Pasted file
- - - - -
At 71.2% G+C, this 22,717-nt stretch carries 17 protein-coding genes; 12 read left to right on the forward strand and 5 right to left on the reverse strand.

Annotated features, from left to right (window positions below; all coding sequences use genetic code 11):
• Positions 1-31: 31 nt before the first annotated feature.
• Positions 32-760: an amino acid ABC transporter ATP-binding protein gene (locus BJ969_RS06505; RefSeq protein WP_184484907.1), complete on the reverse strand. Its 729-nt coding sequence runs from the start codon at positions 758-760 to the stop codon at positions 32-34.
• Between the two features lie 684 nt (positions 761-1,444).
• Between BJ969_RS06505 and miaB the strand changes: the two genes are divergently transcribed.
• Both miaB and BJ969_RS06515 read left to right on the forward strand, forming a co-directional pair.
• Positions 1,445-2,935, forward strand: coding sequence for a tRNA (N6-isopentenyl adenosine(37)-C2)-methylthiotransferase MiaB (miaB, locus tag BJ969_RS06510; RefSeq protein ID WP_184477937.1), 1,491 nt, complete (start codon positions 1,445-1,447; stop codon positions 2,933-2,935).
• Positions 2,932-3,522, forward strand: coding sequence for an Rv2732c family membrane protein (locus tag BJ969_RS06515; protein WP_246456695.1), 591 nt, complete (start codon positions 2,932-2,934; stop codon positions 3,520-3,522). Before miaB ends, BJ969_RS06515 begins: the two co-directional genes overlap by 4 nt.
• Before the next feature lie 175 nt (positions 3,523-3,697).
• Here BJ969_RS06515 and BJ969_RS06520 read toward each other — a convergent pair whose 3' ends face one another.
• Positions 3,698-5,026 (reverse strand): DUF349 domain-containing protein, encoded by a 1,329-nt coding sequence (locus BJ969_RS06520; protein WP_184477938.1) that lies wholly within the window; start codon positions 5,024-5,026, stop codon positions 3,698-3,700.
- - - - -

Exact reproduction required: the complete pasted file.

At 71.2% G+C, this 22,717-nt stretch carries 17 protein-coding genes; 12 read left to right on the forward strand and 5 right to left on the reverse strand.

Annotated features, from left to right (window positions below; all coding sequences use genetic code 11):
• Positions 1-31: 31 nt before the first annotated feature.
• Positions 32-760: an amino acid ABC transporter ATP-binding protein gene (locus BJ969_RS06505; RefSeq protein WP_184484907.1), complete on the reverse strand. Its 729-nt coding sequence runs from the start codon at positions 758-760 to the stop codon at positions 32-34.
• Between the two features lie 684 nt (positions 761-1,444).
• Between BJ969_RS06505 and miaB the strand changes: the two genes are divergently transcribed.
• Both miaB and BJ969_RS06515 read left to right on the forward strand, forming a co-directional pair.
• Positions 1,445-2,935, forward strand: coding sequence for a tRNA (N6-isopentenyl adenosine(37)-C2)-methylthiotransferase MiaB (miaB, locus tag BJ969_RS06510; RefSeq protein ID WP_184477937.1), 1,491 nt, complete (start codon positions 1,445-1,447; stop codon positions 2,933-2,935).
• Positions 2,932-3,522, forward strand: coding sequence for an Rv2732c family membrane protein (locus tag BJ969_RS06515; protein WP_246456695.1), 591 nt, complete (start codon positions 2,932-2,934; stop codon positions 3,520-3,522). Before miaB ends, BJ969_RS06515 begins: the two co-directional genes overlap by 4 nt.
• Before the next feature lie 175 nt (positions 3,523-3,697).
• Here BJ969_RS06515 and BJ969_RS06520 read toward each other — a convergent pair whose 3' ends face one another.
• Positions 3,698-5,026 (reverse strand): DUF349 domain-containing protein, encoded by a 1,329-nt coding sequence (locus BJ969_RS06520; protein WP_184477938.1) that lies wholly within the window; start codon positions 5,024-5,026, stop codon positions 3,698-3,700.